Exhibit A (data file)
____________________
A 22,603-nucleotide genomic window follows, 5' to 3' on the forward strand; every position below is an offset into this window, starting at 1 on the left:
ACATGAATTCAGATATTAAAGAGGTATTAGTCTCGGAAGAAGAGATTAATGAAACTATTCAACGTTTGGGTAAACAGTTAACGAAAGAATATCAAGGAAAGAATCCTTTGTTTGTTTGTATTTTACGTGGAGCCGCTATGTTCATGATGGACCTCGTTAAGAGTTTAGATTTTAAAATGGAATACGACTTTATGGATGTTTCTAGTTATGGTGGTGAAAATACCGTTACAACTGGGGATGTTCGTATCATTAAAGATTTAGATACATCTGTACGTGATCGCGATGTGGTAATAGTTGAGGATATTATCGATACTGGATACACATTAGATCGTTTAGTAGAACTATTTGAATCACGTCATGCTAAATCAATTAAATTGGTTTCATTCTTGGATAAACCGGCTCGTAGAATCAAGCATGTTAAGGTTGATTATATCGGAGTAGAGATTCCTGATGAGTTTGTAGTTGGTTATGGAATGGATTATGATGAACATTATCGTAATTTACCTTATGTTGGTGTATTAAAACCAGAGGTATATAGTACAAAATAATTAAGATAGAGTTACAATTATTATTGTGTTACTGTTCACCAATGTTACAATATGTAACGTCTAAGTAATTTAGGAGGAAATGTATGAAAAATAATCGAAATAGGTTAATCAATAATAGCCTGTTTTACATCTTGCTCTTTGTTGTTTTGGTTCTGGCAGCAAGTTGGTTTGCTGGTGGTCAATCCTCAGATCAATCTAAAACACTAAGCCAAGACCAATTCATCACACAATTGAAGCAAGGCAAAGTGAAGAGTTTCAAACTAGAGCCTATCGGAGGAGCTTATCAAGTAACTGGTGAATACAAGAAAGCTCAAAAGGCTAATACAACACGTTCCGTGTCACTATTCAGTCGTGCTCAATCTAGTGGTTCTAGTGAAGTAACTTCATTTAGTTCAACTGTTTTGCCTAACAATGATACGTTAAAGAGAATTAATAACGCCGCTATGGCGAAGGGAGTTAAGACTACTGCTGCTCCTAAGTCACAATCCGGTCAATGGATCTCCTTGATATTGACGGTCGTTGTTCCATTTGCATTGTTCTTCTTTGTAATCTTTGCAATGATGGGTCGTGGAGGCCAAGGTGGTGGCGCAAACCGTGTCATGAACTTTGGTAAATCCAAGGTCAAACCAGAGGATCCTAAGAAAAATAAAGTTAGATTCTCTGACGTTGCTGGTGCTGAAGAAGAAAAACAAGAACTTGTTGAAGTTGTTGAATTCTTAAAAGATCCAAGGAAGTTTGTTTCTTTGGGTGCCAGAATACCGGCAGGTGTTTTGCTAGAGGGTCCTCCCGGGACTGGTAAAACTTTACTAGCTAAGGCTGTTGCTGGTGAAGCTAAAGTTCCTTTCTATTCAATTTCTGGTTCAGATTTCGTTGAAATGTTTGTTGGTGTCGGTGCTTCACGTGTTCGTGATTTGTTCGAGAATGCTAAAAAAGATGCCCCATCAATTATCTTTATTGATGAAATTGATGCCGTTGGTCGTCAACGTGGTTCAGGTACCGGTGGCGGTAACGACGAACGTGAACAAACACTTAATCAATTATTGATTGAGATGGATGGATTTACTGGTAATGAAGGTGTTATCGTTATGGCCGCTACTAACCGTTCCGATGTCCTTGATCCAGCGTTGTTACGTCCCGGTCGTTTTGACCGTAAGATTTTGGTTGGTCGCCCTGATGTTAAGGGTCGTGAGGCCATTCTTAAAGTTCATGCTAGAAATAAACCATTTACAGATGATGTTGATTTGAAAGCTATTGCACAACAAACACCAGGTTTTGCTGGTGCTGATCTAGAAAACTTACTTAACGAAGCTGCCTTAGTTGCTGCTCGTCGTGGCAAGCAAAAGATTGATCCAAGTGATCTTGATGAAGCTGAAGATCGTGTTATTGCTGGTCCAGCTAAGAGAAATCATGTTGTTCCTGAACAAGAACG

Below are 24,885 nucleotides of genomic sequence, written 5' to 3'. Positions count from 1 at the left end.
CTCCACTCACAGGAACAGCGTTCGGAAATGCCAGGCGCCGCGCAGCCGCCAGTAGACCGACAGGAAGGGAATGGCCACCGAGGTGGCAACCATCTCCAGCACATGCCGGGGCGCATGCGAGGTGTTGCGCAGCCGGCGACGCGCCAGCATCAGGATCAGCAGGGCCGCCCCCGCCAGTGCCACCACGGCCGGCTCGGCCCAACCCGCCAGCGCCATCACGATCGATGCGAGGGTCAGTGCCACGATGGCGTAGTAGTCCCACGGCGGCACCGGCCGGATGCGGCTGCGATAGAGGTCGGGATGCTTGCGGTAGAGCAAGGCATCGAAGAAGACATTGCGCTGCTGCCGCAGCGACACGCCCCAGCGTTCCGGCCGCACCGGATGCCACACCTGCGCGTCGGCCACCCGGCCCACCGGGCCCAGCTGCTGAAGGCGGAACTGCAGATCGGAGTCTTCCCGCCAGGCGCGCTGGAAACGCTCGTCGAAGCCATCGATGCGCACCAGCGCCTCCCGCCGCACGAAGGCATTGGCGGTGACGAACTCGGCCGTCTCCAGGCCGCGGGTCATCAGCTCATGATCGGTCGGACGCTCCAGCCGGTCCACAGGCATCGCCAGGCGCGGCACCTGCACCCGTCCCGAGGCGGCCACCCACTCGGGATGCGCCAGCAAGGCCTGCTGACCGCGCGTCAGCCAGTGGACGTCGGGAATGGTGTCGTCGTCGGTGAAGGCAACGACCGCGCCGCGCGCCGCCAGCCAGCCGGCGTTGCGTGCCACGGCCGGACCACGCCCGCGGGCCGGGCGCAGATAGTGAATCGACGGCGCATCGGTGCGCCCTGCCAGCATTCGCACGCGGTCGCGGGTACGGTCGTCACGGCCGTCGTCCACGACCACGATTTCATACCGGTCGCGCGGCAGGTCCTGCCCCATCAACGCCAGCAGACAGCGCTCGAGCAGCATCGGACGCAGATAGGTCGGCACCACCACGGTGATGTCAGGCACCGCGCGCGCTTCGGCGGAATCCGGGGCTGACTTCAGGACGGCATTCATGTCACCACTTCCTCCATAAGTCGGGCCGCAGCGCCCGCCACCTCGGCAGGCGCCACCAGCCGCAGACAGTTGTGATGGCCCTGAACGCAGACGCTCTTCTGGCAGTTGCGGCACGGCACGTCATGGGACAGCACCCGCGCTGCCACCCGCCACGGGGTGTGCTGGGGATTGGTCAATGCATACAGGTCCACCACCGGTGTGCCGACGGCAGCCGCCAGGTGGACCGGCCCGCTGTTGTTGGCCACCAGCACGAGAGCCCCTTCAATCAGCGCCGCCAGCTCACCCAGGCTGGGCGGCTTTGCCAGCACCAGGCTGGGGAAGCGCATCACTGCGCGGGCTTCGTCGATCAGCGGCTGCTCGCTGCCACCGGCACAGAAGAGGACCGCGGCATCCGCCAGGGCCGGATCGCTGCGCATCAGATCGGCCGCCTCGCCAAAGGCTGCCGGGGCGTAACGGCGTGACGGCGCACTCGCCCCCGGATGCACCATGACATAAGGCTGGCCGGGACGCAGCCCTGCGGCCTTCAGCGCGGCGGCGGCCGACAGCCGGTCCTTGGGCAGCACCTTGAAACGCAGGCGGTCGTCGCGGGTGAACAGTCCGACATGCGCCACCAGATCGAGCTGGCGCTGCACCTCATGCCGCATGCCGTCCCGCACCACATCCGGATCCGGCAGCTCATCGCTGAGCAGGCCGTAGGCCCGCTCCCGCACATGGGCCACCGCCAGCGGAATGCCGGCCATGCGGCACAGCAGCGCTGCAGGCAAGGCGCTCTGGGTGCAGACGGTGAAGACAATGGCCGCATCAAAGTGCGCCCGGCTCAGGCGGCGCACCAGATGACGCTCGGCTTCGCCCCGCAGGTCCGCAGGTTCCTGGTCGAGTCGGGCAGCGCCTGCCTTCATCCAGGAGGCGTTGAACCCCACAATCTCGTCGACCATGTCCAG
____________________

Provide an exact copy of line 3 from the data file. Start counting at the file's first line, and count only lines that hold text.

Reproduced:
Below are 24,885 nucleotides of genomic sequence, written 5' to 3'. Positions count from 1 at the left end.